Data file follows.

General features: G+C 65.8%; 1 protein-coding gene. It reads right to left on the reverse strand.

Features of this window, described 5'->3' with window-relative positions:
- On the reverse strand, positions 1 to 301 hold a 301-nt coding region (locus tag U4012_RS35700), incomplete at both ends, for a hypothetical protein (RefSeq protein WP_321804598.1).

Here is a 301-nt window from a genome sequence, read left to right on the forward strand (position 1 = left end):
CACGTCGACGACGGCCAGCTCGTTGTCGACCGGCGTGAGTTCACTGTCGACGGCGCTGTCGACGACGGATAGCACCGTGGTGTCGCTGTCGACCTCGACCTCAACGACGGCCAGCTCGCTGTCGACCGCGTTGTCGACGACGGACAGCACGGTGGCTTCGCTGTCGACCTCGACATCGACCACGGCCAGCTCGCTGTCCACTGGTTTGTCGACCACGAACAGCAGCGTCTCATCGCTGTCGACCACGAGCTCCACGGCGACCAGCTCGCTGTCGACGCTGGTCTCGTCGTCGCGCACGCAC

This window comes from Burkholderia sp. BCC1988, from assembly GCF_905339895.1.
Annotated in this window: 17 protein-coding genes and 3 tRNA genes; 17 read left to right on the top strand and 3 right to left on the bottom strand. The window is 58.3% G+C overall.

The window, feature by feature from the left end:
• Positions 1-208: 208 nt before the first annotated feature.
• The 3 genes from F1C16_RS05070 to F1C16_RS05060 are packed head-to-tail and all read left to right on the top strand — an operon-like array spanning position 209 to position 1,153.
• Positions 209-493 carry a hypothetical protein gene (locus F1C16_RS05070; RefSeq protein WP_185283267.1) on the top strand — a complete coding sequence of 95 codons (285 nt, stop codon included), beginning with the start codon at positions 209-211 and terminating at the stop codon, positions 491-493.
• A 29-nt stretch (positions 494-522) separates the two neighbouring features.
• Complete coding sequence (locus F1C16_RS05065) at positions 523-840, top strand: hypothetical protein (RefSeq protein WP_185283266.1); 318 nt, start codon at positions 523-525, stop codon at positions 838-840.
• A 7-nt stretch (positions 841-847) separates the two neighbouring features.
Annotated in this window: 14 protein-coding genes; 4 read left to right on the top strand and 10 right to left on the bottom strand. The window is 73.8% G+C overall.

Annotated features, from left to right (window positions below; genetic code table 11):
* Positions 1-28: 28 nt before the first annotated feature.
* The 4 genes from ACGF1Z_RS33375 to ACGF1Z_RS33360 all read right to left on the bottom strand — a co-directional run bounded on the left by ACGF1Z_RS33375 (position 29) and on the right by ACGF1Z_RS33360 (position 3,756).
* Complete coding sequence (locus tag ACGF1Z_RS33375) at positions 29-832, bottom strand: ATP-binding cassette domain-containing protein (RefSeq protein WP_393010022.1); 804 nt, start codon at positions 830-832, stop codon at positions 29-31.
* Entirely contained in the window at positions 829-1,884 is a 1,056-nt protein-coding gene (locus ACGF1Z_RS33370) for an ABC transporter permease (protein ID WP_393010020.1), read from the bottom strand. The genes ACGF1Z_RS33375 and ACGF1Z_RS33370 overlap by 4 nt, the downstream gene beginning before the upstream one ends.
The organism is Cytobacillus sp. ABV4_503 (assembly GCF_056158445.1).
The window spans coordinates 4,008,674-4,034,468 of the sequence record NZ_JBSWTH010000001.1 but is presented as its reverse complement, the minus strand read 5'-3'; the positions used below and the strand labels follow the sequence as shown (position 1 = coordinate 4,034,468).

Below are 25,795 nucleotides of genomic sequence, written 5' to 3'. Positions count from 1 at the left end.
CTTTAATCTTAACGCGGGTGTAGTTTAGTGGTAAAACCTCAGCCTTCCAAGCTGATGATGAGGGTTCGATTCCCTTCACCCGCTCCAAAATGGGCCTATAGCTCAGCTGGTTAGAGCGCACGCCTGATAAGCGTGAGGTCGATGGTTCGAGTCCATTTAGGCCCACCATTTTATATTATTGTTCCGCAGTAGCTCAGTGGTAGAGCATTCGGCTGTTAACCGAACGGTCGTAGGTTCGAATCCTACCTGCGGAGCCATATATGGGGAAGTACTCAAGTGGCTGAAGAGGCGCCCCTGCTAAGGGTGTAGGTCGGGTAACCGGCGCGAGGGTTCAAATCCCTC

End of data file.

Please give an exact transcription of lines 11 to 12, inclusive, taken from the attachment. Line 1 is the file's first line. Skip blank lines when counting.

• Positions 209-493 carry a hypothetical protein gene (locus F1C16_RS05070; RefSeq protein WP_185283267.1) on the top strand — a complete coding sequence of 95 codons (285 nt, stop codon included), beginning with the start codon at positions 209-211 and terminating at the stop codon, positions 491-493.
• A 29-nt stretch (positions 494-522) separates the two neighbouring features.